Another clothing brand has shined a light on the environmental impact of its website, encouraging consumers to think about how even the way that products are marketed carries with it a carbon cost. Organic Basics has set up an alternate version of its website with a smaller carbon footprint. The low-carbon website has limited features and a notably worse user experience – users must request to see images of the photos of each product rather than the site loading them automatically – but it is precisely because of its limitations that it is so effective at presenting to consumers the hidden environmental costs of online shopping.
Swedish Fintech startup Doconomy demonstrates that even in the world of finance, businesses are starting to identify opportunities in the burgeoning world of carbon competition. Its credit card uses patented technology to calculate the environmental impact of its customers’ purchases and allows them to set daily, weekly or monthly carbon limits. Once those limits are reached, the card will be declined.
Positive negativity: the rise of the ‘carbon negative’ product
While these brands have been calculating the carbon cost of existing products, others have been bringing new ones to market that they claim actually take more carbon out of the atmosphere than they emit.
Each and Every is a natural deodorant brand which has created ‘the world’s first carbon negative deodorant packaging’. The tubes are made from sugarcane rather than plastic, and as sugarcane is a plant, it removes CO2 from the air as it grows. Nàdar, a ‘climate positive’ gin, phrases its proposition differently but stakes its claim along similar lines. Its gin is made from peas, and waste from the production process is used to create animal feed, contributing to a carbon footprint of -1.54kg CO2e per bottle.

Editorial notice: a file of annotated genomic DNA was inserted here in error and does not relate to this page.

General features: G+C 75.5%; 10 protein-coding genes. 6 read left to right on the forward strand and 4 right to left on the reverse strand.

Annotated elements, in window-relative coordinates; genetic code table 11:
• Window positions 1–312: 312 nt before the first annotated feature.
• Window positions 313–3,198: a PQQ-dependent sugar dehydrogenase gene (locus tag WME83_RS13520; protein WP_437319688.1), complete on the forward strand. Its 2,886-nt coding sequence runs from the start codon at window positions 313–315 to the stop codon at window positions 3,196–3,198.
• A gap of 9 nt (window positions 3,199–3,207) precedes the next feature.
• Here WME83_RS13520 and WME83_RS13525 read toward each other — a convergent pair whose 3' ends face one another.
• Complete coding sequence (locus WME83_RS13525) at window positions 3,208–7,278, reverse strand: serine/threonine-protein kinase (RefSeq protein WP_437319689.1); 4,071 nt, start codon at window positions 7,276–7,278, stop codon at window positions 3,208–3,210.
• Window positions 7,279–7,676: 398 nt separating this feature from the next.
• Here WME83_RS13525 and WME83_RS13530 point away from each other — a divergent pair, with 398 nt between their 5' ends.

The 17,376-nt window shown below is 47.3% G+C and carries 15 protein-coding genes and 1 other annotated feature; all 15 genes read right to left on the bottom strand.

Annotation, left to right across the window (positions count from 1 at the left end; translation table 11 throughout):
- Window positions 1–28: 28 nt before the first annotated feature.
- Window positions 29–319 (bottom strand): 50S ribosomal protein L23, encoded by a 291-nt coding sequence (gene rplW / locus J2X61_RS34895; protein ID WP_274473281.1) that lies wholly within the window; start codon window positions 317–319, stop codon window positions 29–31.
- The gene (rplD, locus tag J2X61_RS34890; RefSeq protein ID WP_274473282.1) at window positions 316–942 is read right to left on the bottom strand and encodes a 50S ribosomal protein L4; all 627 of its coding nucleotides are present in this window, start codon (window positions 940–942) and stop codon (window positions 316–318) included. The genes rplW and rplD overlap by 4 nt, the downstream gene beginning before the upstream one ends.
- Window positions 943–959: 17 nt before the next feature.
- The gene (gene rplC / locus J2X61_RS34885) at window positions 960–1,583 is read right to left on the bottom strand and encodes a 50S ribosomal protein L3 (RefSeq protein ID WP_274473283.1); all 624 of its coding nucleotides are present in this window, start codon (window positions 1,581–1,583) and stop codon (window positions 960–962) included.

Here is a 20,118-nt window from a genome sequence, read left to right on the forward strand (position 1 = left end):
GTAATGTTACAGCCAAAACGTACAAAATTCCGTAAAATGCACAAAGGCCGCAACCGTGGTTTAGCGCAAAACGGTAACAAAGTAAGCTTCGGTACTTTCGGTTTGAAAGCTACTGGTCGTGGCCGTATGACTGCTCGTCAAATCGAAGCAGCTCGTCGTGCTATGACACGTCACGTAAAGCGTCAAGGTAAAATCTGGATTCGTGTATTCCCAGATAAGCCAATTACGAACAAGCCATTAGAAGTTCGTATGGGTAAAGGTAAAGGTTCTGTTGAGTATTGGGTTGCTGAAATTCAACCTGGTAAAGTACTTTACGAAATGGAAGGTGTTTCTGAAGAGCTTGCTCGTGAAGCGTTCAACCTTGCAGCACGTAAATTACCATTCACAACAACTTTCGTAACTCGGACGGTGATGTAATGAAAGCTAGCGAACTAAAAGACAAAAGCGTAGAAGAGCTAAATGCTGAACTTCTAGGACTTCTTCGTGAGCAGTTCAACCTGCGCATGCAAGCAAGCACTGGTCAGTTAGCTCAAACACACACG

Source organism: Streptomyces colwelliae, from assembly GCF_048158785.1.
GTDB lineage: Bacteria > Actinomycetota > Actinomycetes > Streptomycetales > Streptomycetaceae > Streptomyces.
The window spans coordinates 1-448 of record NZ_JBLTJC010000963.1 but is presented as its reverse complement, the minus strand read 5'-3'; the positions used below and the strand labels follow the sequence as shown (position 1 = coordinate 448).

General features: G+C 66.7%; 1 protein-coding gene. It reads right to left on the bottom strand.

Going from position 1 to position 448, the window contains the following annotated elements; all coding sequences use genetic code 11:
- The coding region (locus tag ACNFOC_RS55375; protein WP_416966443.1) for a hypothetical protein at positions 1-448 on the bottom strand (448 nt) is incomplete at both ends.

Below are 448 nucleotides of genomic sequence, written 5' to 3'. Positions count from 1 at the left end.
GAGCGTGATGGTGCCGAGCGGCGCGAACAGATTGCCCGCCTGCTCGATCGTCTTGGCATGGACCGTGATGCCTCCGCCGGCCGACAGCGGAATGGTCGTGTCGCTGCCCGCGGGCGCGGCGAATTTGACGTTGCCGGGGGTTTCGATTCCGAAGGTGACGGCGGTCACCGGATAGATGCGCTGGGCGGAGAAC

One of GDR’s favourite case studies from 2019 was Sheep Inc., a truly innovative fashion start-up from New Zealand billing itself as a ‘carbon negative fashion brand’. Sheep Inc. makes Merino wool sweaters, and each sweater comes with a tag containing NFC and QR technology that provides a detailed creation journey and carbon footprint information. (What we particularly loved was that each customer is assigned a sheep that they receive regular updates about, reminding them that their sweater came from a living animal.)
New products promising carbon negativity are coming thick and fast – the latest we’ve added to the GDR Insight platform is Aether, a company that has engineered another ‘world first’ – this time by making diamonds from carbon removed from the atmosphere.
Carbon reduction: a solid starting point
It’s worth noting that the use of the term ‘carbon negative’ has been challenged by some, who point to the fact that many of these processes are yet to be tested at scale – and indeed, carbon negative products launched so far tend to come from relatively small-scale producers.
As carbon competition heats up, achieving carbon negativity should surely be the ultimate objective for most brands. But just as brands have been torn down in the past for ‘greenwashing’ when their environmental claims haven’t stood up to scrutiny, they are going to need to have full confidence in their claims to avoid backlashes further down the line.
Carbon negativity can only genuinely be delivered when every single part of the process has been taken into account. For major brands producing at scale, incremental improvements driven by transparency provide a safer and more realistic starting point, so in that sense, it’s time for others to follow Unilever’s lead.